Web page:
4 October 2008 | robert-temple-1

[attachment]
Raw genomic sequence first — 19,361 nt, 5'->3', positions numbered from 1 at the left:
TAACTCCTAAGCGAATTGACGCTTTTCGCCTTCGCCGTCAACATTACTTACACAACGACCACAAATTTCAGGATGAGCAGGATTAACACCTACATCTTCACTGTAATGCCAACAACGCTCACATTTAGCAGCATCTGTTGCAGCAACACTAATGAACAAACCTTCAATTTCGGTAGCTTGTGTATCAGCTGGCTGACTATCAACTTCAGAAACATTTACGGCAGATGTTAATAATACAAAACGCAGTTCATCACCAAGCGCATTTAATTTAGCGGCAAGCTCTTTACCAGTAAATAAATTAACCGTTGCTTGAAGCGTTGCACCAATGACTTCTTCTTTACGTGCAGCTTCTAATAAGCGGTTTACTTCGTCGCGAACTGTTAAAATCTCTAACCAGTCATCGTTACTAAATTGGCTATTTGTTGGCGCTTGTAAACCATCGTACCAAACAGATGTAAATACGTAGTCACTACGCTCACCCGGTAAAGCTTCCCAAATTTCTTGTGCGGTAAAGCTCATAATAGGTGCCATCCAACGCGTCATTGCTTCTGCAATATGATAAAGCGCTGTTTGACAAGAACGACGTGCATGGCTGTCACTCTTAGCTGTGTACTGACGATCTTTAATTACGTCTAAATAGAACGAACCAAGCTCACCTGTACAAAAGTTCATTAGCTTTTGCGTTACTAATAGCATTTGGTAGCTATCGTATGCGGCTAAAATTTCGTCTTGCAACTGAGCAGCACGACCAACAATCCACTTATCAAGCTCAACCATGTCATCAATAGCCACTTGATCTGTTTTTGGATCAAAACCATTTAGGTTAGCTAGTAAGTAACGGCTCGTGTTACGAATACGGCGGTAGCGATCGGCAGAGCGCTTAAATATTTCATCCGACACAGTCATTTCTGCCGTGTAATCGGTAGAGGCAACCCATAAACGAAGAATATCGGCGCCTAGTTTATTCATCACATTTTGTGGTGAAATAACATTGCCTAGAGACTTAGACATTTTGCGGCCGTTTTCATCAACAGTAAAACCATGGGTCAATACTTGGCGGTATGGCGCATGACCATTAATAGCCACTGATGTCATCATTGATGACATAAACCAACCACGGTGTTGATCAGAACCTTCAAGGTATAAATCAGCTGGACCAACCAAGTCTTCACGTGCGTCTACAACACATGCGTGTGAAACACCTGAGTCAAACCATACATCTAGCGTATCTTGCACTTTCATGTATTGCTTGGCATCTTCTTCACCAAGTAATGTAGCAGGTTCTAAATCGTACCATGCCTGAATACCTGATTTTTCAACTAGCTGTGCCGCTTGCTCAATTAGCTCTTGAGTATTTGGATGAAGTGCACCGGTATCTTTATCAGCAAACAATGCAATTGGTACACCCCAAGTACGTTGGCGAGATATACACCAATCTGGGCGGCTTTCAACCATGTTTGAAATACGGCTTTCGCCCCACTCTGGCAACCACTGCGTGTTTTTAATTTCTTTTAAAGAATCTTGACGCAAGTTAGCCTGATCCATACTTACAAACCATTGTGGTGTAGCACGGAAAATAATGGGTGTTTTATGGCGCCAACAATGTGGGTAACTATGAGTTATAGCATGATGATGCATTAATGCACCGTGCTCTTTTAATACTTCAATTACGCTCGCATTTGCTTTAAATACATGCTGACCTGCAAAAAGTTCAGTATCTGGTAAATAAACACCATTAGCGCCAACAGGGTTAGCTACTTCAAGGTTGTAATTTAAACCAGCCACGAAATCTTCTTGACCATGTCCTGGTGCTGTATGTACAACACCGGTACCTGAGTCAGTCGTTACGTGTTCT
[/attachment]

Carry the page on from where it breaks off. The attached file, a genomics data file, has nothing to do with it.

Red Skelton was one of the most famous and best-loved comedians in America from the 1940s to 1971. Everybody was always talking about him and looking forward to his TV show every week. He was a national icon. He played a lovable simple fool, in the tradition of Harry Langdon and Stan Laurel. His remarkable comic abilities were never properly captured in his films because there were never enough closeups for us to see the details of his comedic effects. For instance, in this film there is one wonderful scene where he thrusts his lower jaw out more than one could think possible and impersonates someone who wanted to help his friend by 'being a spare ashtray'. The trouble is, we get to see this only in badly lit long shots! This film was the fourth time Skelton was directed by S. Sylan Simon, who made one more film and died tragically at the age of only 41. But Simon never did justice to Skelton's special qualities, and Skelton's producers also saw him as just a useful clown. In fact, with proper handling and loving attention by an inspired director, Skelton could have achieved high art, of which he was well capable, since he was a a truly great clown. In this film, his girl friend who is a perfect foil was the lively Janet Blair, just as American as apple pie and absolutely right for 1948. The script has some great gags in it. At one point, where Skelton is being used as 'allure practice' by a siren, she says to him: 'I usually have men eating out of my hand.' Skelton replies with childlike innocence: 'I've already had my lunch.' Maybe nobody remembers any more about Fuller brush salesmen, but they used to be everywhere. There were more of them than neighbourhood cats and dogs. Yes, they really existed, and 'get in the door' was their motto, just as in this film. The Fuller Brush Company really existed too, and maybe the producer got a big product placement bonus in his pocket, or his studio did. This film was so successful, it was followed by 'The Fuller Brush Woman', starring the wacky Lucille Ball. Certainly Fuller brushes were familiar to every American, in the way that Tupperware was. This film has a spectacular closing chase sequence with some truly amazing sight gags, a few of which rival Buster Keaton's, but they are filmed so badly that much of their impact is lost. Whoever designed them was brilliant. It is a very long and very astonishing sequence which anyone interested in such things really needs to see. I found myself wishing it could all be recreated and shot properly. What was lacking from Skelton's films was the care and imagination to match his innate genius. But if you like Skelton and want to see him in top form, watch this one. The fact that it could have been so much better is something you just have to put up with. It may be corny, but it is never dull.